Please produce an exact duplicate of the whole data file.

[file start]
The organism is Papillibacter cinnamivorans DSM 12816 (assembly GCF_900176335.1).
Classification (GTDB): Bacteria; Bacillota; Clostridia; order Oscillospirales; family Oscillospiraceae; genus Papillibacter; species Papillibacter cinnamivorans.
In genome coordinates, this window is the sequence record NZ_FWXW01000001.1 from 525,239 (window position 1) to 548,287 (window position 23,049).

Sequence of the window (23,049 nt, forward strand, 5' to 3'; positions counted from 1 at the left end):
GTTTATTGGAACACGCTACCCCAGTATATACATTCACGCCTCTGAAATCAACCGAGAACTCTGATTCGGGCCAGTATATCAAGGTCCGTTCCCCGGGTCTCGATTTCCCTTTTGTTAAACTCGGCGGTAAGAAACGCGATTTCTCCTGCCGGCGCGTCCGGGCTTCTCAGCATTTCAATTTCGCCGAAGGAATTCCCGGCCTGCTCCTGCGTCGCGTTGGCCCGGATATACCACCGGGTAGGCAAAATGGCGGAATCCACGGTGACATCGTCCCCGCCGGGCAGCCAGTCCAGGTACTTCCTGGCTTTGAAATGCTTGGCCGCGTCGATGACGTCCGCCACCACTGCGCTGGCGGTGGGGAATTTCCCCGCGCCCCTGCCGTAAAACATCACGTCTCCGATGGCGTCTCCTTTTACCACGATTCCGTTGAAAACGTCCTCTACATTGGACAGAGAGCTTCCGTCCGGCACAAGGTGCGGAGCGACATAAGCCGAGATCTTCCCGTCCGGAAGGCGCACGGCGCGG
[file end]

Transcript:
The organism is Papillibacter cinnamivorans DSM 12816 (assembly GCF_900176335.1).
Classification (GTDB): Bacteria; Bacillota; Clostridia; order Oscillospirales; family Oscillospiraceae; genus Papillibacter; species Papillibacter cinnamivorans.
In genome coordinates, this window is the sequence record NZ_FWXW01000001.1 from 525,239 (window position 1) to 548,287 (window position 23,049).

Sequence of the window (23,049 nt, forward strand, 5' to 3'; positions counted from 1 at the left end):
GTTTATTGGAACACGCTACCCCAGTATATACATTCACGCCTCTGAAATCAACCGAGAACTCTGATTCGGGCCAGTATATCAAGGTCCGTTCCCCGGGTCTCGATTTCCCTTTTGTTAAACTCGGCGGTAAGAAACGCGATTTCTCCTGCCGGCGCGTCCGGGCTTCTCAGCATTTCAATTTCGCCGAAGGAATTCCCGGCCTGCTCCTGCGTCGCGTTGGCCCGGATATACCACCGGGTAGGCAAAATGGCGGAATCCACGGTGACATCGTCCCCGCCGGGCAGCCAGTCCAGGTACTTCCTGGCTTTGAAATGCTTGGCCGCGTCGATGACGTCCGCCACCACTGCGCTGGCGGTGGGGAATTTCCCCGCGCCCCTGCCGTAAAACATCACGTCTCCGATGGCGTCTCCTTTTACCACGATTCCGTTGAAAACGTCCTCTACATTGGACAGAGAGCTTCCGTCCGGCACAAGGTGCGGAGCGACATAAGCCGAGATCTTCCCGTCCGGAAGGCGCACGGCGCGG